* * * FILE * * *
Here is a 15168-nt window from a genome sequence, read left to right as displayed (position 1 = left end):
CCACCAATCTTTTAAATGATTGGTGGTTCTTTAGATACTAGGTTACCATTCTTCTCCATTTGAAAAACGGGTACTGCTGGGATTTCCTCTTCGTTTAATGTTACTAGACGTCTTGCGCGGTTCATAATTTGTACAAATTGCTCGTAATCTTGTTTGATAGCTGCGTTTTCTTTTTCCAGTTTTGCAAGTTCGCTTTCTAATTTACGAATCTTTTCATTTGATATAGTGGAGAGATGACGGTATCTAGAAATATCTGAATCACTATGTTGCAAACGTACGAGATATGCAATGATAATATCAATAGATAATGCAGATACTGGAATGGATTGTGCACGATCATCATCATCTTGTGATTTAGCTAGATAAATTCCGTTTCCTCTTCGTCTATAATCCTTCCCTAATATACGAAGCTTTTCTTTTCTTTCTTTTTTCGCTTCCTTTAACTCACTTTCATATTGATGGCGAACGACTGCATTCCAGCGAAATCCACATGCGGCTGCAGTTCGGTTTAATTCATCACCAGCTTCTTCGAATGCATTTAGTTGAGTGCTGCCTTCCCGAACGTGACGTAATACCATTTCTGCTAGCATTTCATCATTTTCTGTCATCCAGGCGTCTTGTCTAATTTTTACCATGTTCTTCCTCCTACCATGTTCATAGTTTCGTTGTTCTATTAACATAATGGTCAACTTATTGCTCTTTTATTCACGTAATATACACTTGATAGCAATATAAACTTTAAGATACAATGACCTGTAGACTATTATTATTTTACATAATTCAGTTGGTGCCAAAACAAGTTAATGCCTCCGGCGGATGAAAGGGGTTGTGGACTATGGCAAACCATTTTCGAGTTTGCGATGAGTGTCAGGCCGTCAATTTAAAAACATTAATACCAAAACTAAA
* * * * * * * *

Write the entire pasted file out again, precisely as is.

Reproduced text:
Here is a 15168-nt window from a genome sequence, read left to right as displayed (position 1 = left end):
CCACCAATCTTTTAAATGATTGGTGGTTCTTTAGATACTAGGTTACCATTCTTCTCCATTTGAAAAACGGGTACTGCTGGGATTTCCTCTTCGTTTAATGTTACTAGACGTCTTGCGCGGTTCATAATTTGTACAAATTGCTCGTAATCTTGTTTGATAGCTGCGTTTTCTTTTTCCAGTTTTGCAAGTTCGCTTTCTAATTTACGAATCTTTTCATTTGATATAGTGGAGAGATGACGGTATCTAGAAATATCTGAATCACTATGTTGCAAACGTACGAGATATGCAATGATAATATCAATAGATAATGCAGATACTGGAATGGATTGTGCACGATCATCATCATCTTGTGATTTAGCTAGATAAATTCCGTTTCCTCTTCGTCTATAATCCTTCCCTAATATACGAAGCTTTTCTTTTCTTTCTTTTTTCGCTTCCTTTAACTCACTTTCATATTGATGGCGAACGACTGCATTCCAGCGAAATCCACATGCGGCTGCAGTTCGGTTTAATTCATCACCAGCTTCTTCGAATGCATTTAGTTGAGTGCTGCCTTCCCGAACGTGACGTAATACCATTTCTGCTAGCATTTCATCATTTTCTGTCATCCAGGCGTCTTGTCTAATTTTTACCATGTTCTTCCTCCTACCATGTTCATAGTTTCGTTGTTCTATTAACATAATGGTCAACTTATTGCTCTTTTATTCACGTAATATACACTTGATAGCAATATAAACTTTAAGATACAATGACCTGTAGACTATTATTATTTTACATAATTCAGTTGGTGCCAAAACAAGTTAATGCCTCCGGCGGATGAAAGGGGTTGTGGACTATGGCAAACCATTTTCGAGTTTGCGATGAGTGTCAGGCCGTCAATTTAAAAACATTAATACCAAAACTAAA